Saturday, December 13, 2014

Do We Want Police to Stop Thinking

 I found both these comments very interesting, especially Ilya's.  Thoughts?
MinnPost US Too Many in Jail
"Police officers are taught to evaluate the risk (to them and community) and act accordingly. So they do use their prior knowledge, experience, and statistics to make a decision (which they often have to make quickly). Imagine yourself walking down the street and seeing a Golden Retriever running at you. Unless you are afraid of all dogs, most likely you will not feel fear. Now imagine a Rottweiler running at you… So basically you will be judging the situation based on your general knowledge and statistics of dog bites which is a very reasonable thing to do. The same with police officers – and the danger is higher. Obviously, all three things police officers are considering before making a decision involve noticing the race of people around them but that is not the same as racism. In other words, race is taken into account but most likely that is not due to racism (even though there are racists around in general and in police force in particular but not as many as some want to claim).

For example, George Zimmerman did take Trayvon Martin’s race into account when he made a decision to confront him even though his supporters may say that he did not. But it wasn’t racism that influenced him, as Martin’s supporters assert, but the knowledge that young black men had burglarized the neighborhood. Zimmerman acted rationally on the basis of very specific information he had because his goal was to prevent possible burglary in his area. If he were to confront a black teenager in this manner in, let’s say, Disneyland, it would have been much less reasonable and the possibility that he were acting this way because he was a racist would have been much higher.

Here is another example. Imagine police are called for a burglary in progress in a store. When a police officer arrives, she sees a person running out of the store; clearly she will try to stop that person because the behavior looks suspicions. Now imagine she sees two people running out of the store – a man in a suit and a man in dirty ragged clothing. If an officer may stop only one person, she will have to make an immediate decision and most likely she will go after a disheveled man based on experience even though in this case it may be wrong. Imagine now that there is a man and a woman running out of the store. Again, if she can stop only one, she will stop a man and not because she is sexist but because it is more likely that a burglar is a man. Same with the case if there is a black and white man running out of the store dressed about the same; again, it is more reasonable to go after a black man based on statistics, not bias. A police officer may be wrong in her judgments in all of the above cases but she is doing what is the most logical thing in each case which has nothing to do with racism or sexism or any other bias.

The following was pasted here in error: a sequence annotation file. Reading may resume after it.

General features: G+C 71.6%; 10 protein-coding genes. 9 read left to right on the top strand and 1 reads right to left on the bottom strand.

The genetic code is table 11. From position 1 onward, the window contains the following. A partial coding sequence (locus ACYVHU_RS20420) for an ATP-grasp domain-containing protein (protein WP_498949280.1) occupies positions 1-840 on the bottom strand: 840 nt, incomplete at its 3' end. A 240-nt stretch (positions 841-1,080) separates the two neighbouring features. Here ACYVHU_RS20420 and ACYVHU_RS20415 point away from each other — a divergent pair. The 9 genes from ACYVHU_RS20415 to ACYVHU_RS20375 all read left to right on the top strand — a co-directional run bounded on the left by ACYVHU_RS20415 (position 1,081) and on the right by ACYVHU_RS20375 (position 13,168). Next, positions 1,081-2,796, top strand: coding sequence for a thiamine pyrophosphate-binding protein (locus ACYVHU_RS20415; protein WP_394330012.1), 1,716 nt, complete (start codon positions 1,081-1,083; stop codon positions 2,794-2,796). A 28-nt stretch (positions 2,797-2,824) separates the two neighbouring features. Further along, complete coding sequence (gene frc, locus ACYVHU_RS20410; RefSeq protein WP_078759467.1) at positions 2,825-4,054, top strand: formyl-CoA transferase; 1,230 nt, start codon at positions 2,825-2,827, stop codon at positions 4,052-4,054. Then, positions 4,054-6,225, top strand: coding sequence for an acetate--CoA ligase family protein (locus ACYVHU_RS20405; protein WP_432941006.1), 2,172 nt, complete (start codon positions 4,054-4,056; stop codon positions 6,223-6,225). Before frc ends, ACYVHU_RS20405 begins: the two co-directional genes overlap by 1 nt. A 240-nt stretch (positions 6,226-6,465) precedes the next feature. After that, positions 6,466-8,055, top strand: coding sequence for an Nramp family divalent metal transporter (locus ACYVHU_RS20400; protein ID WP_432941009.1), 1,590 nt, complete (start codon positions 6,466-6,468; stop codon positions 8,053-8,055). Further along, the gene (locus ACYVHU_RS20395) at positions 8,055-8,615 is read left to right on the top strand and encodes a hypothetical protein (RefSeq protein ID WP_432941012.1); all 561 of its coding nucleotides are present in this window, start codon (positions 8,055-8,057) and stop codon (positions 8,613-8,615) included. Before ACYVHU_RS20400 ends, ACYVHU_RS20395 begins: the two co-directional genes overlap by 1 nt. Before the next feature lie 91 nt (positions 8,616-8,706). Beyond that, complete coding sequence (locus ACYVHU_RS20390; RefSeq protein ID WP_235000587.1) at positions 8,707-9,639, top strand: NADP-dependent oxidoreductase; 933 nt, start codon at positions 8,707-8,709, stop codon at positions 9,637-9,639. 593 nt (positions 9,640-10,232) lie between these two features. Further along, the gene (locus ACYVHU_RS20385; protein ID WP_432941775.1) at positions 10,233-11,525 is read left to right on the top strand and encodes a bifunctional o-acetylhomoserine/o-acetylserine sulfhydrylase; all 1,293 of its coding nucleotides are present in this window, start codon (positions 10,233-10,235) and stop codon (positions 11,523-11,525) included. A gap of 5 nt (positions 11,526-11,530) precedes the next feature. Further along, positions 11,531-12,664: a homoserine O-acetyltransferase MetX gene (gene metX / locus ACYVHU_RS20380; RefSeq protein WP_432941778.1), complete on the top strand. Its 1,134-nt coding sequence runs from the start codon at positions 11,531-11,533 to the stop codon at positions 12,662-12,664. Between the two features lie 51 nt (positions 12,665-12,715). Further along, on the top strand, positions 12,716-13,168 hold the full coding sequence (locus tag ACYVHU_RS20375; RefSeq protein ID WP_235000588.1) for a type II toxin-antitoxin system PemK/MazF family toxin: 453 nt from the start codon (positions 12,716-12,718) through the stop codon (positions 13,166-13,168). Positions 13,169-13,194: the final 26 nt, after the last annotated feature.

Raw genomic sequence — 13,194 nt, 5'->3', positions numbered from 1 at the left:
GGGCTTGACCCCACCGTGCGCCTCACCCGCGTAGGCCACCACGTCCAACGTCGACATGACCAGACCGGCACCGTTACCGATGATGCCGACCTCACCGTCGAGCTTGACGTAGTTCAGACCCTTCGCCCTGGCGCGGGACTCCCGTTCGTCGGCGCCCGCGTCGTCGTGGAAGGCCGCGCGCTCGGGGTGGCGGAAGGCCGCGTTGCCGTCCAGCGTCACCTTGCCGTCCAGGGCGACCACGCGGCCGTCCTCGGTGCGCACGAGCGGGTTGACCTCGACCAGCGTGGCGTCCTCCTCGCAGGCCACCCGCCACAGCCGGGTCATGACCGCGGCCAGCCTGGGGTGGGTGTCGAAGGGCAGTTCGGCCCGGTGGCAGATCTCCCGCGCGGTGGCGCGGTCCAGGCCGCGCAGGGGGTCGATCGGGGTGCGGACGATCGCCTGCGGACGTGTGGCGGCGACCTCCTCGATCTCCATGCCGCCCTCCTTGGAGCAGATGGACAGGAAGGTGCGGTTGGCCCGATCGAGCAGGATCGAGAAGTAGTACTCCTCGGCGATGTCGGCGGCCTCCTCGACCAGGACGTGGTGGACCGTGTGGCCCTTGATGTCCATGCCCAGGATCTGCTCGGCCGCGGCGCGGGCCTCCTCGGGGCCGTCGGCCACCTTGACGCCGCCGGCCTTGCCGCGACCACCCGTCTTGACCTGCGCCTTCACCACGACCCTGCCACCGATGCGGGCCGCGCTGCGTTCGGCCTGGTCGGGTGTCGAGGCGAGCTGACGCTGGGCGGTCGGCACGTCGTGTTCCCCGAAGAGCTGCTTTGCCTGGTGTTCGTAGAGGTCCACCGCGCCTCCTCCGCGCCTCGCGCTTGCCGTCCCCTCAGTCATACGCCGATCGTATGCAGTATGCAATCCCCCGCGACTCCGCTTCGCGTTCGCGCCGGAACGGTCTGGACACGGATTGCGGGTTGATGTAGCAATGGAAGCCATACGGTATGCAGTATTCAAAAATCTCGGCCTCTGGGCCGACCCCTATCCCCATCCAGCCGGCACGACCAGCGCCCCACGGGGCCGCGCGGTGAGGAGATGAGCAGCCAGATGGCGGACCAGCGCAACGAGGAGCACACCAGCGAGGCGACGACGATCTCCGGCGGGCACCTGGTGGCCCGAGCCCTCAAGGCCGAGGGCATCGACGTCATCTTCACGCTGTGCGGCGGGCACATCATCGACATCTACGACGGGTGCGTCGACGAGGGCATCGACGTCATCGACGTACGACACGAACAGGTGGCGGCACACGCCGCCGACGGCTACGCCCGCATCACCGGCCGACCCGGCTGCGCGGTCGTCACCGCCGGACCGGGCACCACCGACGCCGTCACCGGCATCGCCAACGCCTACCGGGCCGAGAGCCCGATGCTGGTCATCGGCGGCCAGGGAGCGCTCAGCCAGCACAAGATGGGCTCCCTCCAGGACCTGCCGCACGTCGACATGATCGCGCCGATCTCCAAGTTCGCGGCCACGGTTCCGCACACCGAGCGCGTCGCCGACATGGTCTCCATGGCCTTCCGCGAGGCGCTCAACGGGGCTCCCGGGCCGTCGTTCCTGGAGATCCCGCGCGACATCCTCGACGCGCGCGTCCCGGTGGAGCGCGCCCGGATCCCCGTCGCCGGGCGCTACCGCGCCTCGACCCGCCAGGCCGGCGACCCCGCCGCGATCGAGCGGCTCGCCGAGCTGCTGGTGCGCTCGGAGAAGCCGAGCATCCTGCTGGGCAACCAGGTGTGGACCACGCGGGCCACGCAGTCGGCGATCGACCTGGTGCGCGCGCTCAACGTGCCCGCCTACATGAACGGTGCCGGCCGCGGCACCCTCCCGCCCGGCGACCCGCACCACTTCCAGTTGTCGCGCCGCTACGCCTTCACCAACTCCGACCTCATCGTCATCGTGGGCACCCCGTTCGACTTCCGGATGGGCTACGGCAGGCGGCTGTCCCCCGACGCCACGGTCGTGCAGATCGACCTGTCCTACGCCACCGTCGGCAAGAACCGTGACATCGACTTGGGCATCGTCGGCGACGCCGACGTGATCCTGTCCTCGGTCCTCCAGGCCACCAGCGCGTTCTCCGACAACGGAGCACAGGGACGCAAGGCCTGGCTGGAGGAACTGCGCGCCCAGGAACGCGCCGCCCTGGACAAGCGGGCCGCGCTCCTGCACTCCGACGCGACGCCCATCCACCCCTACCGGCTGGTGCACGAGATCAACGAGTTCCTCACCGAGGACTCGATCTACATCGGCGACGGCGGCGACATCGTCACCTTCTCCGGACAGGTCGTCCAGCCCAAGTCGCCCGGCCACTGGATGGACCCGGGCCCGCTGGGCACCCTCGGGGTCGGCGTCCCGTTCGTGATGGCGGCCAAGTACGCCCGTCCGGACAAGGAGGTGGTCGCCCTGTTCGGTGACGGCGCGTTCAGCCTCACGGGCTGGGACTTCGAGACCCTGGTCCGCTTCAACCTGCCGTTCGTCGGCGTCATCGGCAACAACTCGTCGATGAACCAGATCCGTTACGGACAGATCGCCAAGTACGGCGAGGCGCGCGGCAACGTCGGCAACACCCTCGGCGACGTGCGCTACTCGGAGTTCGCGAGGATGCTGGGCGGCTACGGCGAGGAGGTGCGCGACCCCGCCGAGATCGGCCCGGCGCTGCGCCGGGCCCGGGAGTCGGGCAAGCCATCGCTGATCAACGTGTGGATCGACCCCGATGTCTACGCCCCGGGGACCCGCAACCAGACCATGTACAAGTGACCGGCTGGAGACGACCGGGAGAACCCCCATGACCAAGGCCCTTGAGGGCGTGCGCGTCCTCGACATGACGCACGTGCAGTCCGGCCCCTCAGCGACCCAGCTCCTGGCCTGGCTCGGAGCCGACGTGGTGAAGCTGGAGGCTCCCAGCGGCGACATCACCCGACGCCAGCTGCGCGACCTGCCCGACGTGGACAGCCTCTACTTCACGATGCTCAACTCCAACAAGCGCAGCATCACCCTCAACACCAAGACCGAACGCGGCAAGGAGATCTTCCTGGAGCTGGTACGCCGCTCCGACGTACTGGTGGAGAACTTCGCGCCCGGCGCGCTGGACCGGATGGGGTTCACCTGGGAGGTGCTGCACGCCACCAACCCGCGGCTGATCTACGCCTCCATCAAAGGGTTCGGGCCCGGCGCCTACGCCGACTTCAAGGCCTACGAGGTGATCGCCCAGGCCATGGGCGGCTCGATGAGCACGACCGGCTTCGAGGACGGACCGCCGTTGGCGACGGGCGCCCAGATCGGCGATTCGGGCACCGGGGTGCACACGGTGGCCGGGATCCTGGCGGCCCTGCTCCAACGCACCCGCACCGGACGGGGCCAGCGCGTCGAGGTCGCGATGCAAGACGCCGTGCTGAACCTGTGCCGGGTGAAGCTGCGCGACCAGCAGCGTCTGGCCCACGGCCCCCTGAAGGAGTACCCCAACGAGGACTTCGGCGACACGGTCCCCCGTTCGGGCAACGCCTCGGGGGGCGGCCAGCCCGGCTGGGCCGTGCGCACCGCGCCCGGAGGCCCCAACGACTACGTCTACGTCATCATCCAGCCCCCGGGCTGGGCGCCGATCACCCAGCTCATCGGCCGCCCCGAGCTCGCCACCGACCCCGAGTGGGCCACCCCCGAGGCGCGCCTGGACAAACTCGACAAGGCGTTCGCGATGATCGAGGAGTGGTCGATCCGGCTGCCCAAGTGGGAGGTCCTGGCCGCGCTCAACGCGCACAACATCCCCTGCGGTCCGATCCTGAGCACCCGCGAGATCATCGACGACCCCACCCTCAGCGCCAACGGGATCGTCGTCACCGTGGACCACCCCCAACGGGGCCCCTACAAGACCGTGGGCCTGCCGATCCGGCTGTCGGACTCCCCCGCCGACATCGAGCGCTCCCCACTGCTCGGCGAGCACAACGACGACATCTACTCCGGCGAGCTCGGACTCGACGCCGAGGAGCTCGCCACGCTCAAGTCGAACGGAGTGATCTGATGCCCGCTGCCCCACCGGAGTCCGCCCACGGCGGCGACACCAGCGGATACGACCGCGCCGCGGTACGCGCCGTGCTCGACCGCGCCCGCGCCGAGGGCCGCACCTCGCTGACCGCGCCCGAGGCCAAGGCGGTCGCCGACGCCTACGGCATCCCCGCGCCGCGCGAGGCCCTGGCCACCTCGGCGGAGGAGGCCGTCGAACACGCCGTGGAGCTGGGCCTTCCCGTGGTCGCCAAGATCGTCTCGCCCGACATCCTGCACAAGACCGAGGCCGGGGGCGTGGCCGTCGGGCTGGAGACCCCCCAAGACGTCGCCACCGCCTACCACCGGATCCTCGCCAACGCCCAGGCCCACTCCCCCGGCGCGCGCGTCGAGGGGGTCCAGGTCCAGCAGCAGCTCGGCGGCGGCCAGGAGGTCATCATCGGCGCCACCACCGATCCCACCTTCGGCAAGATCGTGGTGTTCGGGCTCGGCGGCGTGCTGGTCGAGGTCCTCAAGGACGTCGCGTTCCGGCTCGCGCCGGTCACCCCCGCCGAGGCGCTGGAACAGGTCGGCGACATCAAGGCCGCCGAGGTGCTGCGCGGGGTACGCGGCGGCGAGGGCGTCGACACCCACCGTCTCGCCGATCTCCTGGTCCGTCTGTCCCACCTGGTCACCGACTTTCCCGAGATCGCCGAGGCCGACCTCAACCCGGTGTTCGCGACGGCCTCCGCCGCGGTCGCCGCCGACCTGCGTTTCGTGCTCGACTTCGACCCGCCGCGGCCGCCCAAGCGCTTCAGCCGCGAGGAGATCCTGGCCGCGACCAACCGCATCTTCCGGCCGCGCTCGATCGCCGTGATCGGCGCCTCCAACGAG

The fact that there are more black people in jails affects people’s perception in general and police officers’ perception in particular but not because they are racists. So while there may be some truth to saying that it may be more difficult to be a young black male, that is not because of racism (and obviously, I would tell my white son not to grab police officer’s gun and cooperate with them all the time, just the same as a black father should tell his son). But the only way out of this situation lies within black community, not white community. If blacks commit less crime (and now they do commit more crimes regardless of effect of perceptions) then perceptions will go away.

Sure, I can see people saying that this perception I am talking about is racism. But it is not –because racism is subconscious and this behavior is rational, just like fearing Rottweiler more than Golden Retriever.

Mr. Rovick, the question should be how many violent and repeated criminals on the street can a society support? I am sure my system will result in fewer people in prisons, less crime, and not so overworked court system." Ilya
  And Jon had an equally interesting comment.